Second Sunday after Christmas
January 4, 2015

“A Twelve-Year-Old Boy, Filled with Wisdom” (Luke 2:40-52)

When I was twelve years old, I hiked to the bottom of the Grand Canyon. Pretty impressive, eh? No, pretty stupid, actually. Because, at twelve years old, I hiked to the bottom of the Grand Canyon . . . without telling anyone. Let me explain. This was back in the days of train travel, and my mother, grandmother, sister, and I were taking the train from Chicago to Los Angeles for a family reunion. When we got to Arizona, there was an option to get off the train, get on a bus, and take a day trip to see the Grand Canyon. Which we did. When I saw it, I thought the Grand Canyon was amazing, fascinating! So I started exploring, as twelve-year-old boys are wont to do, and I came across this trail, hugging the side of the canyon and going down. I started walking down it. Fascinating, incredible, I thought! So I kept walking down the trail. And kept walking. Eventually, I ended up at the bottom of the Grand Canyon. And it was 110 degrees. And I was wearing flip-flops. And I had no water. Now I had to get back up, which looked a little more daunting than going down. And the bus was going to leave at a certain time to go back to the train. Again, I hadn’t told anyone what I was doing or where I was going.

Well, long story short, I did get back up, and we did make the bus and make it back to the train. But you should have seen my mom! She was frantic. She was about to call the park rangers. Needless to say, she was quite upset with me. And justifiably so. Her twelve-year-old boy–yours truly–had done something rather foolish.

In today’s Gospel reading, we encounter another twelve-year-old boy who gave his mom quite a panic. They too were on a family trip, and he didn’t tell anybody where he would be or what he would be doing, either. So was this boy doing something foolish? No, quite the contrary. In fact, today we meet “A Twelve-Year-Old Boy, Filled with Wisdom.”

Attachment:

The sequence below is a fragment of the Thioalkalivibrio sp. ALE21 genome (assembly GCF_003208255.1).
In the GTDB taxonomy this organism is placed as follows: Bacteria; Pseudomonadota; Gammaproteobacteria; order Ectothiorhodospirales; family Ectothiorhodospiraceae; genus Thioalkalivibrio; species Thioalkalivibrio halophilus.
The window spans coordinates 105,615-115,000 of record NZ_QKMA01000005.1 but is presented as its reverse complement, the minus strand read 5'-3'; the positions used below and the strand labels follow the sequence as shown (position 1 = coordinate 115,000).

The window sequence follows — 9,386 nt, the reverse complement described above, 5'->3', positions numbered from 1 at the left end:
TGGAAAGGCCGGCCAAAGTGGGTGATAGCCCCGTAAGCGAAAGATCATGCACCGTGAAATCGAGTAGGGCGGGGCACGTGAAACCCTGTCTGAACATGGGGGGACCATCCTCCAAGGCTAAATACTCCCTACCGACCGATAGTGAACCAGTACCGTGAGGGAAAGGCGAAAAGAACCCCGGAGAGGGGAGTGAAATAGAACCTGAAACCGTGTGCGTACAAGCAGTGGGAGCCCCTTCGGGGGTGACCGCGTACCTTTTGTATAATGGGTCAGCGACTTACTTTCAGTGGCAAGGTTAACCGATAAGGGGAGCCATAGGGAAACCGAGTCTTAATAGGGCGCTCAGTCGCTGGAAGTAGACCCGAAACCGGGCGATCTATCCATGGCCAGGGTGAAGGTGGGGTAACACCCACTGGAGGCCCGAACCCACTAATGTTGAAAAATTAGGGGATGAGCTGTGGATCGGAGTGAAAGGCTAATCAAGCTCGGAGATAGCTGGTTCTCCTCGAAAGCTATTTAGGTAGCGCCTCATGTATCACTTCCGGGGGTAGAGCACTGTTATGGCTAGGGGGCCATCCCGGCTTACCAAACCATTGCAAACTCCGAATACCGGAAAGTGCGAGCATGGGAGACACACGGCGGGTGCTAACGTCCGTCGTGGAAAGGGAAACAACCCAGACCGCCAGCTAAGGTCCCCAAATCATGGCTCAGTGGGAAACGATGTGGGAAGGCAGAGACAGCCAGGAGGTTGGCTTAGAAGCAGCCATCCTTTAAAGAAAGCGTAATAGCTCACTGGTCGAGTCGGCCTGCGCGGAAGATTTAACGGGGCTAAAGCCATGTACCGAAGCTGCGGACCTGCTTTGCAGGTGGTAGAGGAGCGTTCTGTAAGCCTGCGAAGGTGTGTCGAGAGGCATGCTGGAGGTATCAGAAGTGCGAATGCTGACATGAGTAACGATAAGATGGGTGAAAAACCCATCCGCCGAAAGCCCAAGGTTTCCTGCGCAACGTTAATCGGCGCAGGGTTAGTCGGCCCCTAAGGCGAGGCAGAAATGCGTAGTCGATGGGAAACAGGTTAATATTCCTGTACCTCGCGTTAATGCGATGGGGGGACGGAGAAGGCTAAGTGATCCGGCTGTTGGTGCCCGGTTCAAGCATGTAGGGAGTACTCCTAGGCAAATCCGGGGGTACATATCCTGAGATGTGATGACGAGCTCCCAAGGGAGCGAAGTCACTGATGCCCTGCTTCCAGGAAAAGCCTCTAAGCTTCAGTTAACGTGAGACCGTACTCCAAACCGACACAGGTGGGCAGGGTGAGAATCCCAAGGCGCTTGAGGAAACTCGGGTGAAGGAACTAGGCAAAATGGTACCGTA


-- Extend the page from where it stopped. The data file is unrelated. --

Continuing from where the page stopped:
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Published in: on January 3, 2015 at 11:03 pm  Leave a Comment  
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“Depart in Peace” (Luke 2:22-40)

First Sunday after Christmas
December 28, 2014

“Depart in Peace” (Luke 2:22-40)

Are you ready to go? What I mean is, are you ready to leave? No, I don’t mean right at this very moment. It would be nice if you would stick around till the end of the service. But then, at the end of the service, will you be ready to leave? By that I mean, will you be ready to leave in peace, satisfied and content and ready for whatever comes next?

What makes you ready to leave, to leave any situation? For instance, this year is coming to a close. Are you ready to put 2014 behind you and move on to whatever 2015 may bring? What makes you ready to leave, even to leave this life? That day could happen any day, you know, any hour. Are you ready to go? If the Lord were to decide to call you home, even today, would you be ready? If not, why not? If so, what would make the difference?

Today in the Holy Gospel we meet a man who was ready to go. He was ready for whatever might happen next. And we find out in this text why he was ready, what made the difference. The man’s name is Simeon, and I think we can learn something from him today about what it means to “Depart in Peace.”

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Published in: on December 27, 2014 at 9:30 pm  Leave a Comment  
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“Watershed Moments: Jesus’ Birth and Our Own” (John 1:1-18; Titus 3:4-7)

The Nativity of Our Lord: Christmas Day
Thursday, December 25, 2014

“Watershed Moments: Jesus’ Birth and Our Own” (John 1:1-18; Titus 3:4-7)

Today is Christmas Day. This is the day for celebrating the greatest birth in the history of the world, the birth of our Lord and Savior Jesus Christ. The birth of Christ marks the watershed moment in all of human history. By a “watershed moment,” I mean a moment so significant that it marks a division between what went before and what comes after. And so it is with the birth of Christ. We even divide up time according to it: “B.C.,” “Before Christ,” and “A.D.,” “Anno Domini,” “In the Year of the Lord” such-and-such, that is, it’s been so many years since our Lord’s birth.